# Automated Microarray Classification Challenge

### Overview of the Challenge

The diagnosis of cancer on the basis of gene expression profiles is well
established, so much so that microarray classification has become one of the
classic applications of machine learning in computational biology. The aim
of this challenge is to determine the best *fully automated* approach
to microarray classification. An unusual feature of the competition is that
instead of submitting predictions on test cases, the competitors submit a
MATLAB implementation of their algorithm (R and Java interfaces are also in
development), which is then tested off-line by the challenge organisers.
This test the true operational value of the method, in the hands of an
operator who is not neccessarily an expert in a given technique.
The first prize will include a free registration to ICMLA'08.

#### Important dates

- 10 March 2008 - challenge opens
- 15 July 2008 - challenge closes
- ?? December 2008 - ICMLA 2008 special session - results announced

### Evaluation

The submissions will be evaluated using a set of representative benchmark
datasets, the identity of which will only be disclosed after the challenge has
ended. A re-sampling scheme will be used to estimate the generalisation
performance of each method, using the Area Under the Receiver Operating
Characteristic (AUROC) statistic. The scoring function is designed to reward
only statistically significant differences in performance and sparsity, and
is computed as follows:
- The Wilcoxon signed rank test is used to determine the statistical
significance of all pairwise differences in the AUROC score between
algorithms. For every statistically significant difference, the
winner is awarded one point and the loser zero points.
- If the difference in AUROC is not significant, the Wilcoxon signed
rank test is used again, this time to determine whether there is a
statistically significant difference in sparsity (the proportion of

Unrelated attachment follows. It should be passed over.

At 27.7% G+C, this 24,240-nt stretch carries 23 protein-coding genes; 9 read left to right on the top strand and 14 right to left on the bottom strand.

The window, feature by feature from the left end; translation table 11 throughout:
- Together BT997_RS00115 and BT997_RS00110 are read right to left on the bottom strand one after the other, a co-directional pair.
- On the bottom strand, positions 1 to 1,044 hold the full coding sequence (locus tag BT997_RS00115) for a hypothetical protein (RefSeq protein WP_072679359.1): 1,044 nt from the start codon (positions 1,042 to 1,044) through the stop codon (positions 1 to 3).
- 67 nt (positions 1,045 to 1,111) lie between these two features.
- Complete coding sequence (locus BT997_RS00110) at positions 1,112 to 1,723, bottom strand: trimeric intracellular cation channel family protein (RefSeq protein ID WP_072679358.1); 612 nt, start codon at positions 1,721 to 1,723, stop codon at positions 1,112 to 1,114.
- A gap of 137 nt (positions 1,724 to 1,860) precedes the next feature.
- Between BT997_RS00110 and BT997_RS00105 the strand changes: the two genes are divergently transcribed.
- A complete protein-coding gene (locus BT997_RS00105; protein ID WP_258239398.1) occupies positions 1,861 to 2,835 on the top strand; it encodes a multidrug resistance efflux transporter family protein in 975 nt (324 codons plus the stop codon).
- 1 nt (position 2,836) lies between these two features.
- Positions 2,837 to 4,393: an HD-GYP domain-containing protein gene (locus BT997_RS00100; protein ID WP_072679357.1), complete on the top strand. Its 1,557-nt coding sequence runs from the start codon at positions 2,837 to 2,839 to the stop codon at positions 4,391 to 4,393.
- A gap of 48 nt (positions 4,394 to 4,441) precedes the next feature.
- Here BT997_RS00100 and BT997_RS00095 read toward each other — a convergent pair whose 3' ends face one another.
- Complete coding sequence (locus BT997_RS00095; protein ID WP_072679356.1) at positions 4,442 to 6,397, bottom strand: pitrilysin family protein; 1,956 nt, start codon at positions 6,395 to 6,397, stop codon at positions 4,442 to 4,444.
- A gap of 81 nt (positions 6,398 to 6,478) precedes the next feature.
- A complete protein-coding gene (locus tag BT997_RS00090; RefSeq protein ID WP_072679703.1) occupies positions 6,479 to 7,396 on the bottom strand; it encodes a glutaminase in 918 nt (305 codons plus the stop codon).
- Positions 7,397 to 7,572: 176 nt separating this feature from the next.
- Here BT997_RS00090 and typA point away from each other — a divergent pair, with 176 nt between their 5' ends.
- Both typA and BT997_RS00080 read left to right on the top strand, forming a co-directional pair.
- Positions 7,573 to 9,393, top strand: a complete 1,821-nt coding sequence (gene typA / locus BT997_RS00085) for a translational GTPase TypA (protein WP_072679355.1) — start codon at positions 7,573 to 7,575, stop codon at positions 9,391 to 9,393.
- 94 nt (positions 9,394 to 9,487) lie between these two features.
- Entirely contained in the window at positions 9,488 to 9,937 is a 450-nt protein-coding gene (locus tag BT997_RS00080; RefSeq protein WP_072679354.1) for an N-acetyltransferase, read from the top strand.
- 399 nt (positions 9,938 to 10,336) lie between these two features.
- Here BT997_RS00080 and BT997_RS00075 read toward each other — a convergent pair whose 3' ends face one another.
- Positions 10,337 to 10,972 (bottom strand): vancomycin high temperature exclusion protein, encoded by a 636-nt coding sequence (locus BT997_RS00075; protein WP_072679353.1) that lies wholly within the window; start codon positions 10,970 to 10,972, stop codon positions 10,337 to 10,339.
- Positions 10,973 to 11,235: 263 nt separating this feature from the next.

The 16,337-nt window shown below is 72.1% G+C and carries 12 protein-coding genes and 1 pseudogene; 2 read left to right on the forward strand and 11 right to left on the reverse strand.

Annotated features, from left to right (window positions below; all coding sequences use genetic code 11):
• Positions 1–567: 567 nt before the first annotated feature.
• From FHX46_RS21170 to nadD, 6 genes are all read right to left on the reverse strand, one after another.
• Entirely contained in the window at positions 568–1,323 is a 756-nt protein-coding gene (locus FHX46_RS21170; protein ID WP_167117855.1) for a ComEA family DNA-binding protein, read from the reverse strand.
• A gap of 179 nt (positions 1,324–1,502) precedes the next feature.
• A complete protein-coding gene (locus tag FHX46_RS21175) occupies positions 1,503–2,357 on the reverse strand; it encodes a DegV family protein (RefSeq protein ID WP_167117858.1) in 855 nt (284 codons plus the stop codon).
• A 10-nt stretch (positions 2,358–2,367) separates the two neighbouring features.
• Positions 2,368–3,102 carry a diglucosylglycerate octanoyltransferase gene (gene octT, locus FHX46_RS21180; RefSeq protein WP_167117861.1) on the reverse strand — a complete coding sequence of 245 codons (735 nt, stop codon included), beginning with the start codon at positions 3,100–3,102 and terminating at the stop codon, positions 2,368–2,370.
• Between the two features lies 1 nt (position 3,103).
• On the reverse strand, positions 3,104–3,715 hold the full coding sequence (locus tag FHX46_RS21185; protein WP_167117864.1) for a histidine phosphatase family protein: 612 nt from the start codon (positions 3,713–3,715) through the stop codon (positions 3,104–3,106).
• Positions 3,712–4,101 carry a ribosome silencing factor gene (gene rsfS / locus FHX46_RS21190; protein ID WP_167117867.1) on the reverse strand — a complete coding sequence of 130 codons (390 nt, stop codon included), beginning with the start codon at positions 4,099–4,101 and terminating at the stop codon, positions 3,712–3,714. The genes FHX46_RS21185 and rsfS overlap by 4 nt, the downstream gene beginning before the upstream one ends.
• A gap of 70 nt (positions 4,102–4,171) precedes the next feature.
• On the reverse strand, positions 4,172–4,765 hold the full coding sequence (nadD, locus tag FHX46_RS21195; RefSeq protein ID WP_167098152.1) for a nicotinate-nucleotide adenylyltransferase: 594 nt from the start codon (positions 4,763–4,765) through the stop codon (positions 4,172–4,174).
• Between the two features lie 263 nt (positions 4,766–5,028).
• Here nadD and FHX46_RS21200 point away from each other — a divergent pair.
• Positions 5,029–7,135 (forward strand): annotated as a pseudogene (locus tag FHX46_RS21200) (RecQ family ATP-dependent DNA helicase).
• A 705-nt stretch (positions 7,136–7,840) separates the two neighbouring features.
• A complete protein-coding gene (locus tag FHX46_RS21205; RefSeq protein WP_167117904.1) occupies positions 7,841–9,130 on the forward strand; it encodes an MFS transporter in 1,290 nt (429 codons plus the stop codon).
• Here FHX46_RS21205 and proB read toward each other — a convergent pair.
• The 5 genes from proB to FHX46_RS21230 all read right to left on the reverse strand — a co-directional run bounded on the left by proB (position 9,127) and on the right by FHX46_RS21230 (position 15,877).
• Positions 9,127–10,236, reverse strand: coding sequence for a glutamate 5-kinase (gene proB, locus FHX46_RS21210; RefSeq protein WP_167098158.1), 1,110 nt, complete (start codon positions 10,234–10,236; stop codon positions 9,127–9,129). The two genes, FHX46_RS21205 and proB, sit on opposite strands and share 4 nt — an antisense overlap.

features discarded). For every statistically significant difference,
the winner is awarded one point and the loser zero points.
- If there are no statistically significant differences in AUROC
or sparsity, both classifiers are awarded half a point each.
- The score achieved by a classifier for a given benchmark dataset is
then the average number of points scored in all pairwise comparisons
against the competing algorithms.
- The overall score is the average score over all benchmark datasets.

In this way, the scoring function aims to provide a ranking of techniques,
primarily based on statistically significant differences in predictive
performance, but favouring sparser models in cases where there is no
significant difference in predictive performance.

### Benefits of the Challenge Design

- The design is a test of the algorithm rather than the ability of the
operator to fine tune their classifier for a particular dataset. It
therefore gives a better indication of the operational value of an
algorithm in the field.
- Selection bias is eliminated as the algorithms must be fully
automated, and will be applied completely independently in each fold
of the resampling scheme used in performance estimation.
- At the end of the challenge, the datasets and submitted code will be
made publically available. This will provide a valuable resource for
the development of new microarray classification techniques, by
facilitating fair and direct evaluation against state-of-the-art
methods.

#### Organisers:

#### Advisors:

#### Website implementation:

University of East Anglia